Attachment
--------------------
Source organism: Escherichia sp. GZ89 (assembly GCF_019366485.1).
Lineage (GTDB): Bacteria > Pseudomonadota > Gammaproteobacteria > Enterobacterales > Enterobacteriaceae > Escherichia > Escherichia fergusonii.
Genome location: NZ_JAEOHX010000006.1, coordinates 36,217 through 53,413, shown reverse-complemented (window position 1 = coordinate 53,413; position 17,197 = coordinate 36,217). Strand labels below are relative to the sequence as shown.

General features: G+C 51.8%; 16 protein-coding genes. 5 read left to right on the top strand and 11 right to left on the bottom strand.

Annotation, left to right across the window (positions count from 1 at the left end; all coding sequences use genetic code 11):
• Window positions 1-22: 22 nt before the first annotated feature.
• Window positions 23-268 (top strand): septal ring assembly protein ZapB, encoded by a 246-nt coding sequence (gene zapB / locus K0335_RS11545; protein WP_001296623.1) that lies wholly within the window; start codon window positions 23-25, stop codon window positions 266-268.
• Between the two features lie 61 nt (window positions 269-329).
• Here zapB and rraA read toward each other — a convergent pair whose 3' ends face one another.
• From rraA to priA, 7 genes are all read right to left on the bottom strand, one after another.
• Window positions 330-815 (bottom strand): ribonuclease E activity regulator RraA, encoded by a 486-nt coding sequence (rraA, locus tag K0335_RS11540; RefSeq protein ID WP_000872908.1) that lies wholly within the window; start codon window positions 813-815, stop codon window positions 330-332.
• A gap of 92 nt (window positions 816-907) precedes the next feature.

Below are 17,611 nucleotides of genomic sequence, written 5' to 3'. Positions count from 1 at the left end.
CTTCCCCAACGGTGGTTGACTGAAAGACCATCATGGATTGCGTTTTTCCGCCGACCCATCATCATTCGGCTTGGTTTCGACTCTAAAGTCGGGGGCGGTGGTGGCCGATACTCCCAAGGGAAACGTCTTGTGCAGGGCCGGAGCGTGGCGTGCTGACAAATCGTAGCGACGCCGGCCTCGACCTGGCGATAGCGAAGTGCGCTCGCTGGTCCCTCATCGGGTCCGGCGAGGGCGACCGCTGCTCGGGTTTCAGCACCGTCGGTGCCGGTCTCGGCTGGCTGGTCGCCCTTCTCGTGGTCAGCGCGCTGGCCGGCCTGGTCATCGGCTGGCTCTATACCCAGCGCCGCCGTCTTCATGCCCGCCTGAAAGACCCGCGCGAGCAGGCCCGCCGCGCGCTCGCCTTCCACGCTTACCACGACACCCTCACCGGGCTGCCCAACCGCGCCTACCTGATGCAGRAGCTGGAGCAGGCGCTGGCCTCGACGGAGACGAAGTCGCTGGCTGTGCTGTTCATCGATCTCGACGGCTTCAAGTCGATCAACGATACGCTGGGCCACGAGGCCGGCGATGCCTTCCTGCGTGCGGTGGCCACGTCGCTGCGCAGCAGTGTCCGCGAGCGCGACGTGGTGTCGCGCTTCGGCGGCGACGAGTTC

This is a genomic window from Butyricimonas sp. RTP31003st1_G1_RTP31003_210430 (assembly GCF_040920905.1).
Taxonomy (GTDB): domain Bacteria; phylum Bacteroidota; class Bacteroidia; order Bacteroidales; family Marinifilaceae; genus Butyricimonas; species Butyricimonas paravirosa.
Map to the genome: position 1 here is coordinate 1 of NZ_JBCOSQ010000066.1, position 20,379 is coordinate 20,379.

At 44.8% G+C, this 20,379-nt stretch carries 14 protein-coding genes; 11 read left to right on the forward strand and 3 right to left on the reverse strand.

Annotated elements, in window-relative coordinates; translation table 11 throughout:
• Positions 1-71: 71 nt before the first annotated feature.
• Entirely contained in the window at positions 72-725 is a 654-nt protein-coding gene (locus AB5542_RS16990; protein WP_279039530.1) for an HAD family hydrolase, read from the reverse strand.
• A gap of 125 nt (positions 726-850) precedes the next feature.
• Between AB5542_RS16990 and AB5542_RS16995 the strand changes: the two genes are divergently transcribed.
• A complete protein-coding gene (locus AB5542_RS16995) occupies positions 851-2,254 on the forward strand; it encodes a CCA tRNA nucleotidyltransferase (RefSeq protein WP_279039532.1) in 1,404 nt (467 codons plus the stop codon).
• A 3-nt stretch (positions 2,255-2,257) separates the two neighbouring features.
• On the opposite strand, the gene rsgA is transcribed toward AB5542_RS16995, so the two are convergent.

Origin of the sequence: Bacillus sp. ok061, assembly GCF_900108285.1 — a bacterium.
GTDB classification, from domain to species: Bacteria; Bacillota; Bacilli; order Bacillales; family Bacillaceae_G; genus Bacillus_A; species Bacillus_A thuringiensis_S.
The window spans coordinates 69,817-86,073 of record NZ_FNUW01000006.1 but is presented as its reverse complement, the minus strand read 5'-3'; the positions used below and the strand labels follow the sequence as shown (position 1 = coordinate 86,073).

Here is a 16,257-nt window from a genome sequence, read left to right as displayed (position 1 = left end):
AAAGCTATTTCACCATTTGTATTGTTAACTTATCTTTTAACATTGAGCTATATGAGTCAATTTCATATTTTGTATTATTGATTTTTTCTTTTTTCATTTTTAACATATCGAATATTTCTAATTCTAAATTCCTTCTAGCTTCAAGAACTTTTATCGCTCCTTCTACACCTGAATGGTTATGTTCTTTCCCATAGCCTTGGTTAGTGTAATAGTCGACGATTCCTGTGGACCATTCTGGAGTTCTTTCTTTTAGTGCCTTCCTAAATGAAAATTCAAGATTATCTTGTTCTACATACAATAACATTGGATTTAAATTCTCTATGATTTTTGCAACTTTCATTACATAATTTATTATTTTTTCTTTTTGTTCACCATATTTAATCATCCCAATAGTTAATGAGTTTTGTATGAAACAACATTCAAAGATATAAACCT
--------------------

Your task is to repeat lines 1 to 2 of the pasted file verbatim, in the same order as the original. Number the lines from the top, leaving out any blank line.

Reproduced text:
Source organism: Escherichia sp. GZ89 (assembly GCF_019366485.1).
Lineage (GTDB): Bacteria > Pseudomonadota > Gammaproteobacteria > Enterobacterales > Enterobacteriaceae > Escherichia > Escherichia fergusonii.